The long holiday weekend found us at Fort Richardson State Park and Historic Site near Jacksboro, about a two-hour drive from our home. The fort was the northernmost post of a line of forts that stretched from the Rio Grande to the Red River. Its primary purpose was to subdue the native Plains Indians and force them onto reservations in Oklahoma.
Built in 1867, the fort was named in honor of Union General Israel B. Richardson, who died as a result of wounds he sustained at the Battle of Antietam, in November 1862. Within 10 years, it became the largest U.S. Army installation in the nation, with 666 occupants.
Soldiers at the fort maintained the post, guarded the military road, and assisted local law officers. In July 1870, Fort Richardson’s troops were ambushed by Kiowa Chief Kicking Bird and his men at the Little Wichita River. As a result of the battle, 13 men of the 6th Calvary received the Medal of Honor for gallantry.
By 1872, Col. Ronald S. Mackenzie was authorized to begin offensive operations against the Comanches and Kiowa. Within two years, both tribes were defeated by Mackenzie’s troops, bringing to an end the Indian raiding that had necessitated the fort in the first place. It was abandoned in 1878. The 55 structures soon fell into disrepair, and by the early 1960s, only a handful remained.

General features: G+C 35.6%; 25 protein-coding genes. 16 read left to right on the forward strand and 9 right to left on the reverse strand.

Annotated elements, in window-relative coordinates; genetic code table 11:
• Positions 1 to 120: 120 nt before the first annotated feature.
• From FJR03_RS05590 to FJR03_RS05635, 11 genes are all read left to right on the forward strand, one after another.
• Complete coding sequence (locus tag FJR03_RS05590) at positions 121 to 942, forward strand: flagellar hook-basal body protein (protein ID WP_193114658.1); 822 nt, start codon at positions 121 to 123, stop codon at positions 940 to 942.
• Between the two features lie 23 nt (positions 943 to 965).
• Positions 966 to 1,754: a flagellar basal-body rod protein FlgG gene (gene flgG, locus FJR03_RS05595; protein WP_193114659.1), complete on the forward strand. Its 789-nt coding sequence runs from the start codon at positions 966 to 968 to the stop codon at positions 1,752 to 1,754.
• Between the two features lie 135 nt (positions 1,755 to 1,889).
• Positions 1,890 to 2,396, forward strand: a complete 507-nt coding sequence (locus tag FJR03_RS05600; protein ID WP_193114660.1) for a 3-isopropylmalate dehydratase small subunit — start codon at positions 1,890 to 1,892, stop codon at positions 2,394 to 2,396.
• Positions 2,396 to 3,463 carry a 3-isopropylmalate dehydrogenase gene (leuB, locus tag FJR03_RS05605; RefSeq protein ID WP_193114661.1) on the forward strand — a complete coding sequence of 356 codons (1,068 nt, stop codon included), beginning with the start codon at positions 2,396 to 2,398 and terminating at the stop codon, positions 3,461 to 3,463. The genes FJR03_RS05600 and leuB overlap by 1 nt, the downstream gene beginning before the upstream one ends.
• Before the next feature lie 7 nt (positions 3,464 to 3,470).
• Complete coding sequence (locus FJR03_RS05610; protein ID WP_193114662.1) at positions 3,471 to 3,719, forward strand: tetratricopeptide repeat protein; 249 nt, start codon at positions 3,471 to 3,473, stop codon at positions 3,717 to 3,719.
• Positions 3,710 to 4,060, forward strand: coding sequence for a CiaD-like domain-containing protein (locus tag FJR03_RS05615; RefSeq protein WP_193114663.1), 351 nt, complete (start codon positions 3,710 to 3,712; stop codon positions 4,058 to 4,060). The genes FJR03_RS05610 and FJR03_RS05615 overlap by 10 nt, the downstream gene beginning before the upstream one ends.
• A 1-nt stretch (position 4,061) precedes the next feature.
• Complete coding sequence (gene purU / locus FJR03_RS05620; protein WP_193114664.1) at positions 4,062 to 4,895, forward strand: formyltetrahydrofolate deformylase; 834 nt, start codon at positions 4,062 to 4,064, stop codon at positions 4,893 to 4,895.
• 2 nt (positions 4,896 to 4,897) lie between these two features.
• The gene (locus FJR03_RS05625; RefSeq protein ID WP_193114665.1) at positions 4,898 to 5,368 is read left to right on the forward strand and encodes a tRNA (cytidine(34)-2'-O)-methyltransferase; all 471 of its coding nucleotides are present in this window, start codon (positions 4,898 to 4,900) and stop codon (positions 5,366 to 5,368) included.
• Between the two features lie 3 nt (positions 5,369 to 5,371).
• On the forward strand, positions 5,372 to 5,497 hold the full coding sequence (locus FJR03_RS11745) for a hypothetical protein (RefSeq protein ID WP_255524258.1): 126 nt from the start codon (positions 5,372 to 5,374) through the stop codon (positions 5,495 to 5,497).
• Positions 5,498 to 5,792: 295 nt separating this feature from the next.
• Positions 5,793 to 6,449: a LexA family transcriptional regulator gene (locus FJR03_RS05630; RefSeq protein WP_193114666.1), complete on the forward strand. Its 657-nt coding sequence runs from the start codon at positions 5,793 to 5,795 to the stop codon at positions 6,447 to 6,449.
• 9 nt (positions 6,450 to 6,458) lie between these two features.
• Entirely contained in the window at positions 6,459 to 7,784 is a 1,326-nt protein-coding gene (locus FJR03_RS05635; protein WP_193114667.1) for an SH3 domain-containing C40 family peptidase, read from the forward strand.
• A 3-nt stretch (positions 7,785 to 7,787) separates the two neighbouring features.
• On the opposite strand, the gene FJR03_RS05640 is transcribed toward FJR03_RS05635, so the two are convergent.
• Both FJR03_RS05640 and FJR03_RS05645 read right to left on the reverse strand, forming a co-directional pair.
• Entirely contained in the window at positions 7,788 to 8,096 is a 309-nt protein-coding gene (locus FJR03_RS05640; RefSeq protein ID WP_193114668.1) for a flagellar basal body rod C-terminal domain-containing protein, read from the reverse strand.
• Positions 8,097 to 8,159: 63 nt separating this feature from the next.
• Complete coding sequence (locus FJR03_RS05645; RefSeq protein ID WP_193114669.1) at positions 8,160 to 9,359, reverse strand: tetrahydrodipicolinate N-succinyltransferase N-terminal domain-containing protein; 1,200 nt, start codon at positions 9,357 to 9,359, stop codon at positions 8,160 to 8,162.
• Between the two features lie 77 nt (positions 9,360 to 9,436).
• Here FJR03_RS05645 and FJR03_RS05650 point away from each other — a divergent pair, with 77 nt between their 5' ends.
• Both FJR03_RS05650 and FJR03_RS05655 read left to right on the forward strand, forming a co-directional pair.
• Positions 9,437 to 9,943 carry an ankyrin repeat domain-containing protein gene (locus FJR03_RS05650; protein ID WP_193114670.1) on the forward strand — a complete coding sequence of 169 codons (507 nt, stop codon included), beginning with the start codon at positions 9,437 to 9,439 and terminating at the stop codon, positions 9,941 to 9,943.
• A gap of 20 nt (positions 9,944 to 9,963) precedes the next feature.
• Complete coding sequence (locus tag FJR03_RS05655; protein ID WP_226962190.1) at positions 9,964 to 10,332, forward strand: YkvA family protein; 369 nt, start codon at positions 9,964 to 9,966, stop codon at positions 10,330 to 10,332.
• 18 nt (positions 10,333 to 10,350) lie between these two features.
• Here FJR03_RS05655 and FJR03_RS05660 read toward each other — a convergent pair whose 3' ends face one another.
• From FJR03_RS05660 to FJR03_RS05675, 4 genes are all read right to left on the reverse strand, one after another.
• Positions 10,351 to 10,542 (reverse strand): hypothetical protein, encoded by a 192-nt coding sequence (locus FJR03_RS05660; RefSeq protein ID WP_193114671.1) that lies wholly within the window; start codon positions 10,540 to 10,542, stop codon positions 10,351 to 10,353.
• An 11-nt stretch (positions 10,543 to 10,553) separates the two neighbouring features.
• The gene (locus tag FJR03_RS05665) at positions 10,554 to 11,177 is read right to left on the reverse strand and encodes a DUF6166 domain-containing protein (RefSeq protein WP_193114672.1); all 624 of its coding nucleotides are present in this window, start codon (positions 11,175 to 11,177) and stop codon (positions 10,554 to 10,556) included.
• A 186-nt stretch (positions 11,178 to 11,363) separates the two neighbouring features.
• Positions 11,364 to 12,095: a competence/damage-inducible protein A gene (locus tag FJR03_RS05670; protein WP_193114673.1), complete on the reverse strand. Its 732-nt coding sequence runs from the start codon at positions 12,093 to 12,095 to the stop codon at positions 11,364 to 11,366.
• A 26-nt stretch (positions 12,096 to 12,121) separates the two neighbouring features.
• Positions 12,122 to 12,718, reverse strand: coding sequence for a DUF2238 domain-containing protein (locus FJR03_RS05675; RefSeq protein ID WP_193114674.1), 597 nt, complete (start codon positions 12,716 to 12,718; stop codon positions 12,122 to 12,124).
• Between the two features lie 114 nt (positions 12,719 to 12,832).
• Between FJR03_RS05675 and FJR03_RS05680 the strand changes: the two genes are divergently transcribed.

The fort was declared a state historic site in 1963, and extensive renovations began in 1968. In 1973, 95 years after its abandonment, the fort opened once again, this time as a Texas State Park and Historic Site. Visitors can tour seven restored original buildings, including the post hospital, officers’ quarters, powder magazine, morgue, commissary, guardhouse and bakery. There are also two replica buildings of the enlisted men’s barracks and the officer’s barracks, which houses the Interpretive Center.
Our group took a guided tour of the site on a blustery, overcast morning, which provided a fitting lesson about the hardships soldiers endured on the frontier.
Within 24 hours, the weather changed to glorious clear skies and warmer temperatures–perfect for embarking on a rugged hike along the scenic Lost Creek. But the clear skies meant overnight temperatures would likely plummet. Unlike our fellow campers, we failed to take proper steps to protect ourselves against 20-degree weather. Consequently, we spent the better part of our last day thawing pipes and dealing with the effects of a frozen gray water valve. Lessons learned!